(NEW YORK) -- Tax season is here and this year, you can’t file your tax return soon enough.
By filing early, you both raise the odds of getting your refund faster and lessen the odds of becoming a victim of identity theft, experts say.
Monday is the first day the IRS will begin accepting 2017 tax returns.
The average refund for Americans in 2016 was $2,895, according to the Internal Revenue Service (IRS). The agency said 90 percent of tax refunds will be issued within 21 days.
Here are four other tips and things to know about filing your taxes this year.
1. You don’t need to worry about the new tax laws. The tax bill signed into law by President Donald Trump last December won't affect your returns until next year.
2. The IRS is cracking down on fraud. The agency said it stopped more than 750,000 phony tax returns last year. A Social Security number can only be used once, so filing your tax returns early will allow you to use your own Social Security number before a potential identity thief can.
3. Your W-2 form will look different. As another layer of fraud protection, the IRS has added verification codes to some 50 million forms in Box 9. Last year, just 2 million forms had the verification code.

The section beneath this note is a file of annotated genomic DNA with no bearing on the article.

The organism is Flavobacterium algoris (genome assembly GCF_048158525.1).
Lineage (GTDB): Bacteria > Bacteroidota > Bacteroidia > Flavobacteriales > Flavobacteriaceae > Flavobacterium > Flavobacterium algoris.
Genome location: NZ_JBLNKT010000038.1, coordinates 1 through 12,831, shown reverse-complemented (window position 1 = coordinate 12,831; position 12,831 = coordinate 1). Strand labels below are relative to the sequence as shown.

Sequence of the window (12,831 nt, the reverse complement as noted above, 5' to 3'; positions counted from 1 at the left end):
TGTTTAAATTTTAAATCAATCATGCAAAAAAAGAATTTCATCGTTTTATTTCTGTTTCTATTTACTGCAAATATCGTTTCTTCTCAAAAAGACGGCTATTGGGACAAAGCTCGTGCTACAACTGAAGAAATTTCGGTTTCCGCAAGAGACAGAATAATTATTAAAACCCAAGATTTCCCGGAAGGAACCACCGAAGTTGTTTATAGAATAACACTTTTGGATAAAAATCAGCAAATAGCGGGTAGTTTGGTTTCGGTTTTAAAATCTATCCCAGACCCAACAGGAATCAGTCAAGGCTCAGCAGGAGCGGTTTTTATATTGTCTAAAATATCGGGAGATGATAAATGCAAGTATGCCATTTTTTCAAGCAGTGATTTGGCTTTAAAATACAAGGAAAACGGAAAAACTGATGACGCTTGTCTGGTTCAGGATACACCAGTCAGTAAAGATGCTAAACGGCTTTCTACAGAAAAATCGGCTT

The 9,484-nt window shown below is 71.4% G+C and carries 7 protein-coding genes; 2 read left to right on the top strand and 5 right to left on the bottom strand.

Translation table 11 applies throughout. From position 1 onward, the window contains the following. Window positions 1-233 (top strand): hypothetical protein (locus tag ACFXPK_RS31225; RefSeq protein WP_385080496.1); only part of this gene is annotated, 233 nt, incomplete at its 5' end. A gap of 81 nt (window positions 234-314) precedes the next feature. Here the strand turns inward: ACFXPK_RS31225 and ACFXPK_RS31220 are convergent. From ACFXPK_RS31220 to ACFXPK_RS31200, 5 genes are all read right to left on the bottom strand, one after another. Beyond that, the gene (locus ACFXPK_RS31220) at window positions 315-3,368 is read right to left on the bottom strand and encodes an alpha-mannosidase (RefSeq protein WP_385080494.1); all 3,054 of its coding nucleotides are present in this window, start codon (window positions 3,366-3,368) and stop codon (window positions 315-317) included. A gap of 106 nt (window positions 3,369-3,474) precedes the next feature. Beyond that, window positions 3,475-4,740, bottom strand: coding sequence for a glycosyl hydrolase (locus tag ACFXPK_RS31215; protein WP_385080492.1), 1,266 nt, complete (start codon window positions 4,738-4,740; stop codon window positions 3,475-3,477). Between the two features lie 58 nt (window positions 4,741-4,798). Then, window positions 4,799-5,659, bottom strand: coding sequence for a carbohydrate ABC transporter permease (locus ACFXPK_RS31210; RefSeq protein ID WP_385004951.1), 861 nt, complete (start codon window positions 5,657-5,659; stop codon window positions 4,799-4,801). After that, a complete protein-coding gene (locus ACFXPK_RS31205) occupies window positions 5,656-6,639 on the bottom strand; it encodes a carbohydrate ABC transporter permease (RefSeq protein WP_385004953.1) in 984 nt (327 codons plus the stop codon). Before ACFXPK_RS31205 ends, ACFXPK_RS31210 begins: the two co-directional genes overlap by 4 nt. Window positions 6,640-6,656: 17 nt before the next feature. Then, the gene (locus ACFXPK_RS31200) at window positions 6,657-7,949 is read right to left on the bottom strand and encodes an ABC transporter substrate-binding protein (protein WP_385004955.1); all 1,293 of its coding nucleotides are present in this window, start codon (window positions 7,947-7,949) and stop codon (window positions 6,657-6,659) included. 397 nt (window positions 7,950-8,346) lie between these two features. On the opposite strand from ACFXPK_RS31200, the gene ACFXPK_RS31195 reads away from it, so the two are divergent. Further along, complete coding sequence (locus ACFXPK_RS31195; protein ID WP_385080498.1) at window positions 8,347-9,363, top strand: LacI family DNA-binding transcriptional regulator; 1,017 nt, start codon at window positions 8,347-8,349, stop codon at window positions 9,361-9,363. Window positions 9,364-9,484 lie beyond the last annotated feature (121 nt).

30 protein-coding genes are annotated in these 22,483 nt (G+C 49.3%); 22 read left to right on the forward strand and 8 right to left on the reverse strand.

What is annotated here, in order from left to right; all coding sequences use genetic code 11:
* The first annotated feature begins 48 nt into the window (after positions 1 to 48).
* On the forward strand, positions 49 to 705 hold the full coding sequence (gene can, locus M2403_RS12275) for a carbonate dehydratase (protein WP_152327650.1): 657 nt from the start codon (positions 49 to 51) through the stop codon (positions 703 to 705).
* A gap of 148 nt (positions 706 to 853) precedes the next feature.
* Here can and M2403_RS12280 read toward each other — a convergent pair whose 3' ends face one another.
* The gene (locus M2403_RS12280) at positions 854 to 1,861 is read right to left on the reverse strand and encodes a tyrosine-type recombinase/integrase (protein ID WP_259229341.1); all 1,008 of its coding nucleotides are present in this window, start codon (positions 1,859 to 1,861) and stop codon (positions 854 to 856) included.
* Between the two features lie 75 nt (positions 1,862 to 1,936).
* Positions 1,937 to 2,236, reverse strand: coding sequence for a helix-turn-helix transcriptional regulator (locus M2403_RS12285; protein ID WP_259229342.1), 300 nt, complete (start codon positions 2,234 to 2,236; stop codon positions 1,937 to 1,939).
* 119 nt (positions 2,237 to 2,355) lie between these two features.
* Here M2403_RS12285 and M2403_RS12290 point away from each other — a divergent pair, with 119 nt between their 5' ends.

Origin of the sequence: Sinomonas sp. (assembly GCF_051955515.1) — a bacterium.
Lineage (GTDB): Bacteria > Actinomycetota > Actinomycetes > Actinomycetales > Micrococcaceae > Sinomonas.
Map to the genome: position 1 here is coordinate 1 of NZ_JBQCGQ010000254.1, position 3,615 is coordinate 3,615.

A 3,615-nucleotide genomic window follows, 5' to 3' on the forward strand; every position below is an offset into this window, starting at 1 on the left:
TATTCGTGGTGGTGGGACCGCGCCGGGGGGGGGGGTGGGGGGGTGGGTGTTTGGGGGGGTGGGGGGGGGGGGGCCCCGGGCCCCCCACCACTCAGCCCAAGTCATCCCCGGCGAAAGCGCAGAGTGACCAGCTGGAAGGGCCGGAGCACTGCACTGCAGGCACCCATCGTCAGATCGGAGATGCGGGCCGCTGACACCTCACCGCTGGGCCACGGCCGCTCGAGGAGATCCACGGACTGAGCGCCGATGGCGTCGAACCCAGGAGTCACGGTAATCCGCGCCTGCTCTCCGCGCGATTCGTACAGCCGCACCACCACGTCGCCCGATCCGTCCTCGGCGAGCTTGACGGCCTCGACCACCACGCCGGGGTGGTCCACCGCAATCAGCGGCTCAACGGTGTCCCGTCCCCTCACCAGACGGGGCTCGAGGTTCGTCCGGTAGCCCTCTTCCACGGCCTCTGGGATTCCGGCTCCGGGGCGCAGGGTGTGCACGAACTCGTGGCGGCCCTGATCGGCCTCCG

4. You can go mobile. You can check the status of your refund easily on your phone by downloading the IRS2Go app or visiting www.irs.gov/refunds.
Bonus: Tips for first-time filers.
1. Look out for tax forms in the mail from your employer or anyone you may have worked for as an independent contractor. Most of these forms should be sent by the end of January.
2. For student loan deductions, your lender should send you a Form 1098-E toward the beginning of the year which will include the amount of interest you paid. The most student loan interest you can claim as a deduction is $2,500 and it is also limited by your income.
3. Look out for other deductions that could apply to you, such as mortgage interest, tuition, education costs and charitable gifts.
4. Don’t forget about state taxes, which are also due at the same time as federal taxes. Check the laws in your state to what tax breaks are available.
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